Finally, Melissa Gasparotto presented her paper titled “Uncovering U.S. Latina Lesbian Genealogy.” She explained that her presentation was really about the value of raising students’ critical consciousness about hierarchies within the library, particularly in the context of overlapping identities, such as queer/latino. Rutgers, where Gasparotto works, has a very diverse population, include a Latino population that is more diverse than usual (most investigations at other institutions have been about Chican@s). Because of Rutger’s mission and past leadership, there is very active and enthusiastic queer activism. She initially started when students came to her looking to find themselves in the literature, and found that a lot of terms used to describe the population were static and inaccurate. She argues that it’s important to help students understand the histories of hierarchies, because it doesn’t occur to them that libraries are political entities. Working with faculty to ensure that class goals include critical thinking about data and sources on the part of students ensures that they will better understand the ways in which terminology can affect research.
A discussion followed with several participants discussing ways in which student groups could be encouraged to archive their materials. Ryan Lynch (Knox College) asked Silva if anybody has experimented with college archives helping students do some self-archiving and figuring out some confidential ways to store materials. Silva replied that, yes that could be an approach. One of the issues is that students are just too busy and so are archivists, so he was wondering how Rutgers managed it. Gasparotto answered that she thought it really came down to Rutger’s history as an activist institution.
Anne Barnhart (University of West Georgia) suggested targeting faculty advisors, but Gasparotto pointed out that those advisors change a lot; Lynch agreed, noting that the groups themselves also changed frequently and that some of them were not the kinds of groups that worked with advisor.
Sarah Hogan (University of Chicago) wanted to know if some of the groups on the UCSB campus that Silva had studied where splintering as they found themselves focused on different issues. He responded that at UCSB, El Centro was actually an umbrella organization with some 10 different groups of various affinities. Gasparotto asked if anyone worked somewhere where groups were not under student organizations but where instead situated under a fully staffed center, like at Rutgers. Roberto Delgadillo (UC Davis) said that they have a new cross-cultural center that houses many groups but that some are housed elsewhere and there are communications issues. Hogan mentioned two different projects occurring at the University of Chicago to document LGBT groups. Ryan Lynch pointed out that Cornell does a very good job of archiving LGBT student groups and has been doing so since the 1960’s.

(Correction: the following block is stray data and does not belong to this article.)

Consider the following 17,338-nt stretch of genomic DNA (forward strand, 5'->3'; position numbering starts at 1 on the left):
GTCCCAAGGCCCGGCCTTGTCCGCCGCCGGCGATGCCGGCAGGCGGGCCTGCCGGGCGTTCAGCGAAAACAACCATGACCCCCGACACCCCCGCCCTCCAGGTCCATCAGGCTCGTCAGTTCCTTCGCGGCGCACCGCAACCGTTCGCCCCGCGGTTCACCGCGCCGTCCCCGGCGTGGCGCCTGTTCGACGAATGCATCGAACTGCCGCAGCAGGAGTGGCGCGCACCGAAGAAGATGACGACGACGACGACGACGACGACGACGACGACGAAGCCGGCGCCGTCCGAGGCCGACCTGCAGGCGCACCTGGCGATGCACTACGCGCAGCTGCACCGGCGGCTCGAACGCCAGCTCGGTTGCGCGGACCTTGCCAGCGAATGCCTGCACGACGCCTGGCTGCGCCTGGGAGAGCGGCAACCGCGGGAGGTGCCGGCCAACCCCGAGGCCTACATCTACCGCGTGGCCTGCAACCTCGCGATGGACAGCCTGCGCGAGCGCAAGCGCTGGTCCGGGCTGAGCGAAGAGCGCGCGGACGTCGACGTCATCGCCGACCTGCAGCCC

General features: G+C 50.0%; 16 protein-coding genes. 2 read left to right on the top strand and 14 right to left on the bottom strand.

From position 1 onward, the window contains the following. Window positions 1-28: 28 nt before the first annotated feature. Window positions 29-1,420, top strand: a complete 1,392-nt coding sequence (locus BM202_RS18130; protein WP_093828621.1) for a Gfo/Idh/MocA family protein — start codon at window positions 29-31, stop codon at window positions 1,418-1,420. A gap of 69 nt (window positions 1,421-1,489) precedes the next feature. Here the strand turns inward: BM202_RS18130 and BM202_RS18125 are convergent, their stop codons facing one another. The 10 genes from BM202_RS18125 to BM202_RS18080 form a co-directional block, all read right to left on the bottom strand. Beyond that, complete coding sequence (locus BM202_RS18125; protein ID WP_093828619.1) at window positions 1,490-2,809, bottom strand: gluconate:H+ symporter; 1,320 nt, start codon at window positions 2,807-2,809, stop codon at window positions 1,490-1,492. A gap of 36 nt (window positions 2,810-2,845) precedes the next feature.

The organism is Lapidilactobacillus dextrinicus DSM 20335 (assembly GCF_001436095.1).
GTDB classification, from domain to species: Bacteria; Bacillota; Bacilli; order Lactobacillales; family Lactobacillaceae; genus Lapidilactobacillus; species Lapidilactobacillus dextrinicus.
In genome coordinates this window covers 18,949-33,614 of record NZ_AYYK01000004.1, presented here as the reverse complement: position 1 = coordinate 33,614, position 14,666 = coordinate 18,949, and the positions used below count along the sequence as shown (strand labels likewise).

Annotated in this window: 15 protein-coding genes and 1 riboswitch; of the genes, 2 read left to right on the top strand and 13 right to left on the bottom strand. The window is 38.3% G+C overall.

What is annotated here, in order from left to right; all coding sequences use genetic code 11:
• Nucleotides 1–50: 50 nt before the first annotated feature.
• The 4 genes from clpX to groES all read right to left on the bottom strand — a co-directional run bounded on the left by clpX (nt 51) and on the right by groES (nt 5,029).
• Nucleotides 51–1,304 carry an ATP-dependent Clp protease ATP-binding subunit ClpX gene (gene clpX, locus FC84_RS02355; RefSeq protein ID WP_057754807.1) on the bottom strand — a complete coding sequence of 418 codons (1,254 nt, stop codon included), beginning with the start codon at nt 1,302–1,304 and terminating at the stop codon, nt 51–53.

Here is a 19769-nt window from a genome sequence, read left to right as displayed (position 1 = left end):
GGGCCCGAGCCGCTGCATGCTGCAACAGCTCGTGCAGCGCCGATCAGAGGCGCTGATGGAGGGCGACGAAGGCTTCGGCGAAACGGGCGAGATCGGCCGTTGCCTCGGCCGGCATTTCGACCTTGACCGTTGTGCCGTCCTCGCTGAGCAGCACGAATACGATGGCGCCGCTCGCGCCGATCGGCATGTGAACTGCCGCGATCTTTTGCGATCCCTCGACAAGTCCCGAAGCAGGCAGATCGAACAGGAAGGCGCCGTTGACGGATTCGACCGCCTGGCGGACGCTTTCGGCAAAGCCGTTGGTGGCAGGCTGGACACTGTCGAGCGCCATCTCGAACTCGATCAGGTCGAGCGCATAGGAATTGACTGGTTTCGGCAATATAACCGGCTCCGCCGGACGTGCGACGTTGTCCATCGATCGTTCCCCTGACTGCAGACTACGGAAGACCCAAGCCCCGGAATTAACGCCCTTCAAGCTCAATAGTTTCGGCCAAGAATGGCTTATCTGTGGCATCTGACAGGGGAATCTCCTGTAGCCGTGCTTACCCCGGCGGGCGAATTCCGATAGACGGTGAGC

Tracy North (Library of Congress) asked Gasparotto to talk more about the hierarchies of LoC subject headings. Gasparotto replied that subject headings are moving targets -- that the terminology is always changing and we’ll always be playing catch up. Even the queer community doesn’t have terminology everyone can agree on, and she referred to Emily Stravinsky’s paper arguing that we should just leave the subject headings static so that people would be forced to confront archaic terminology and its effects. Gasparotto wants the word queer to just cover everything as it’s been “accepted” but Barnhart pointed out that acceptance of that term is very regional and that it is very problematic on her campus.
Ryan Lynch (Knox College) asked Scott if other countries had found a way to combat the situation in Bolivia, where questions about sexuality where left off the census because it was feared that people wouldn’t want to confess such matters to census takers. Scott replied that what really seemed to be changing attitudes was the passage of same sex marriage laws, as in Argentina and Chile.
Silva asked about the questions on the LAPOP and whether the questions were being asked in all the countries covered by the project. Scott said that yes, the same questions were asked in all the countries and that they tended to be things like “What do you think about gay marriage?” or “What do you think about homosexuality?”
Gasparotto asked if Silva had a timeline for finishing his project and visiting California Archive and he said that not yet, but he was also interested in conducting some oral histories.
Finally, Barnhart requested that the presenters put their materials in the SALALM institutional repository for use by others, especially any teaching materials.